Watch This offers movie recommendations inspired by new releases, premieres, current events, or occasionally just our own inscrutable whims. This week: With Man Of Steel costars Kevin Costner and Diane Lane appearing together again in Let Him Go, we’re looking back at other onscreen star reunions.
When Isabelle Huppert and Gérard Depardieu co-starred in Maurice Pialat’s Loulou in 1980, they were already among the most notable French actors of their generation. Huppert got her initial break only a few years earlier, with a supporting role in Bertrand Blier’s anarchic sex comedy Going Places (1974)—a film that also featured Depardieu. But by the 1980 Cannes Film Festival, the two actors collectively appeared in three other competition selections (Huppert in The Heiresses and Jean-Luc Godard’s Every Man For Himself, Depardieu in Alain Resnais’ Mon Oncle D’Amérique) along with sharing the screen in Pialat’s film.
Which is all to say that their reunion in Guillaume Nicloux’s Valley Of Love, playing a long-divorced pair of French actors named Isabelle and Gérard, has some history behind it. And though the two were never married in real life, there’s a real charge to seeing them get together on screen after 40-some years of parallel professional work. When they first sit down to catch up in the film, Isabelle says, without a hint of malice, “You’re looking well.” To which Gérard simply replies, “I got fat.”
The reason for the estranged couple’s reconnection is simple enough. After their son, Michael (who is never seen), died by suicide six months prior, they each received a letter from him detailing a precise itinerary of seven dates, times, and locations around Death Valley, and an injunction to be there at those dates. Only then, the letters say, will Michael be able to return, allowing the family to reunite, however briefly. Still wracked by grief and doubt, Isabelle and Gérard make the trek out to the scorching California desert to grant their son’s dying wish—and perhaps to purge their own lingering parental guilt as well.
For some directors, this quasi-mystical premise would be the mere starting point for a whole series of fantastical twists and emotionally fraught turns. But Nicloux, to his credit, plays the slim scenario with a disarming forthrightness, trusting his two legendary actors to hold the screen. His faith is not misplaced. There’s some amusing fish-out-of-water comedy based on Huppert’s and Depardieu’s interactions with vacationing Americans, including one man who only vaguely recognizes Gérard but still asks for his autograph. (Depardieu signs it “Bob De Niro.”) Mostly, though, it’s just a pleasure to wander alongside these two French greats. Over the course of the film, they ably cover a whole range of emotions and temperaments, from bitter anguish to steely sangfroid to aching vulnerability. At times, they don’t even seem to be playing their characters so much as embodying them.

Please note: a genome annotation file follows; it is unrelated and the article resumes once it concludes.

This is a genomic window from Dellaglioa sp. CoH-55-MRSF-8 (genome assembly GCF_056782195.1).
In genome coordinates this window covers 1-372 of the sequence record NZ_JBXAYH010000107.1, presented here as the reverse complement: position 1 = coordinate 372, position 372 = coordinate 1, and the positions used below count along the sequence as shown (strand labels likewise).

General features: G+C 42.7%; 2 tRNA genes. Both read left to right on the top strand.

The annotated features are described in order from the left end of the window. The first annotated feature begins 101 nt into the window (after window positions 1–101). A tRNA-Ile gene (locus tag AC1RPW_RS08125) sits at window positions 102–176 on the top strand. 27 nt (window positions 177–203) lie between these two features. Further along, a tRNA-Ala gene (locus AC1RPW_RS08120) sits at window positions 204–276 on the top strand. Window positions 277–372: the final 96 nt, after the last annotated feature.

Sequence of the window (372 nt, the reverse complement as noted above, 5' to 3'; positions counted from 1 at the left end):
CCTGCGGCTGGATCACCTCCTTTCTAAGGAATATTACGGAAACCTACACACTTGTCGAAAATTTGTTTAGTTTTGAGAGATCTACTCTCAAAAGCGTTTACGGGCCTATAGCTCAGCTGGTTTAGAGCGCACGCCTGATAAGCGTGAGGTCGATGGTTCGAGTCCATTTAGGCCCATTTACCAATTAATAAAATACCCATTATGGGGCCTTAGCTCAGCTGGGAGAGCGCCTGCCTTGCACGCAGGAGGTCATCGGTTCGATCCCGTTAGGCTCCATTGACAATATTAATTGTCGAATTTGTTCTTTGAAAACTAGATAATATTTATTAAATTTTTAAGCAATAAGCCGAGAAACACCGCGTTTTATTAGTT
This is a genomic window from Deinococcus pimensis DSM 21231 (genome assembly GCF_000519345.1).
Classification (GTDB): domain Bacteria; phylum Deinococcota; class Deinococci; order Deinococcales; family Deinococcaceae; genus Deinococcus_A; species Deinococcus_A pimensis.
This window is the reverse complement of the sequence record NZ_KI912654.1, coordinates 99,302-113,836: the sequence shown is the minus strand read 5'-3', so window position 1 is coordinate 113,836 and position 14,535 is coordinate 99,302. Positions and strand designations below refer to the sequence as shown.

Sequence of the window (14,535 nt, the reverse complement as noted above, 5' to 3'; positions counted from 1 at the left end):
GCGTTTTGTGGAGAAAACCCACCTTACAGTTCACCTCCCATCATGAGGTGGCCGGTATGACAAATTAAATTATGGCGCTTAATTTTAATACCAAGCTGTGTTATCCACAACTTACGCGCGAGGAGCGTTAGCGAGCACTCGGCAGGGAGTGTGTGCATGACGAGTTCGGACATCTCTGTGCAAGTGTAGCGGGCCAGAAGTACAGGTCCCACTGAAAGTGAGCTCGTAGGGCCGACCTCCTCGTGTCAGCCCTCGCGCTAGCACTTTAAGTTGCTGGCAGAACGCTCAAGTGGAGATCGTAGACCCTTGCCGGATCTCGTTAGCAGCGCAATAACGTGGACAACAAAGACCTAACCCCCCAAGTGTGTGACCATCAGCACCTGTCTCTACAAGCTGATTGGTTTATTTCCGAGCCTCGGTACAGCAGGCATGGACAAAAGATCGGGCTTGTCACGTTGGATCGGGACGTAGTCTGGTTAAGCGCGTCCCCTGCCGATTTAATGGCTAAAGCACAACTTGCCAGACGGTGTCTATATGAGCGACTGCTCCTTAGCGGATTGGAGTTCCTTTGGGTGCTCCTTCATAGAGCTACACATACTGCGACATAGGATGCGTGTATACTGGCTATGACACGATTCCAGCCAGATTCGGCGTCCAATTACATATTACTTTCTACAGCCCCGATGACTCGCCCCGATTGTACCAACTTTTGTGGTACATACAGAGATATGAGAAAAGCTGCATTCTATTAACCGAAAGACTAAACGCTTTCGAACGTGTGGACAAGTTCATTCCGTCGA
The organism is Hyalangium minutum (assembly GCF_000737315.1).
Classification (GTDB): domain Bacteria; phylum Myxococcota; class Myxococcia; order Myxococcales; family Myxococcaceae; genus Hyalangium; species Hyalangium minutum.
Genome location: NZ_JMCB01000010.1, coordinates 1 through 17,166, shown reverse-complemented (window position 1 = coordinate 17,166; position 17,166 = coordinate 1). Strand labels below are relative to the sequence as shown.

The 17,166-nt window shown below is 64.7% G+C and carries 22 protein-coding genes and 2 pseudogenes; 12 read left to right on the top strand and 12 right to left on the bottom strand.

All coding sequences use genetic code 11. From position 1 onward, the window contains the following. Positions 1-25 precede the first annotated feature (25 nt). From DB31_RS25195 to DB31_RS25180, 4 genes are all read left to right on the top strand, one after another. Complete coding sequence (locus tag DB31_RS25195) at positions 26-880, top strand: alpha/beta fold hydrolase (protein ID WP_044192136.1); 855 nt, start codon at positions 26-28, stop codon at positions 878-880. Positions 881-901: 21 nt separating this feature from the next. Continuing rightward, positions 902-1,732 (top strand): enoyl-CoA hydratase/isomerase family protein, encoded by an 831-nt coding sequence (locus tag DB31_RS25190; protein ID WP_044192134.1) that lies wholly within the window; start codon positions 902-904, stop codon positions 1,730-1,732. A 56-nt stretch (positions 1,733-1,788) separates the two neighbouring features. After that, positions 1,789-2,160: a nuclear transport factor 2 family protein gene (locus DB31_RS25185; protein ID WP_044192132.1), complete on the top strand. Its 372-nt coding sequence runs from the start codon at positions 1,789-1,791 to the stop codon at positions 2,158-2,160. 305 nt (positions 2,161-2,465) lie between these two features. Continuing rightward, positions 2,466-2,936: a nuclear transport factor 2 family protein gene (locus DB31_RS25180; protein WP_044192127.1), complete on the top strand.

As in Loulou, which includes a memorable scene of a bed frame collapsing under the two leads having sex, Valley Of Love displays a marked (though not prurient) focus on its actors’ wildly dissimilar physicalities. Nicloux delivers a number of limpid landscape compositions throughout, but some of the film’s most striking passages practically just document each actor’s gait as they walk alone, their uncertain steps accompanied by Charles Ives’ “The Unanswered Question.” Likewise, the film’s low-key plot developments mainly have to do with the various physical wounds and ailments that Isabelle and Gérard suffer in Death Valley—a location that, over the course of their week-long stay, becomes something like a purgatorial prison.
Inevitably, perhaps, the setting brings to mind Michelangelo Antonioni’s Zabriskie Point, a film as justly famed for its explosive climax as for the sight of young couples making love across the desert sand. With this in mind, Valley Of Love’s title might seem somewhat ironic, since the film is entirely devoid of erotic spectacle, focused instead on parental anguish and middle-aged regret. But neither Nicloux nor his actors are after irony, let alone cheap cynicism; indeed, the film’s climax is movingly direct and even emotionally earnest. In bringing together Huppert and Depardieu, Valley Of Love ultimately conveys the sense of two people facing up to their legacies, perhaps regretting that they didn’t love well enough while they still had the chance.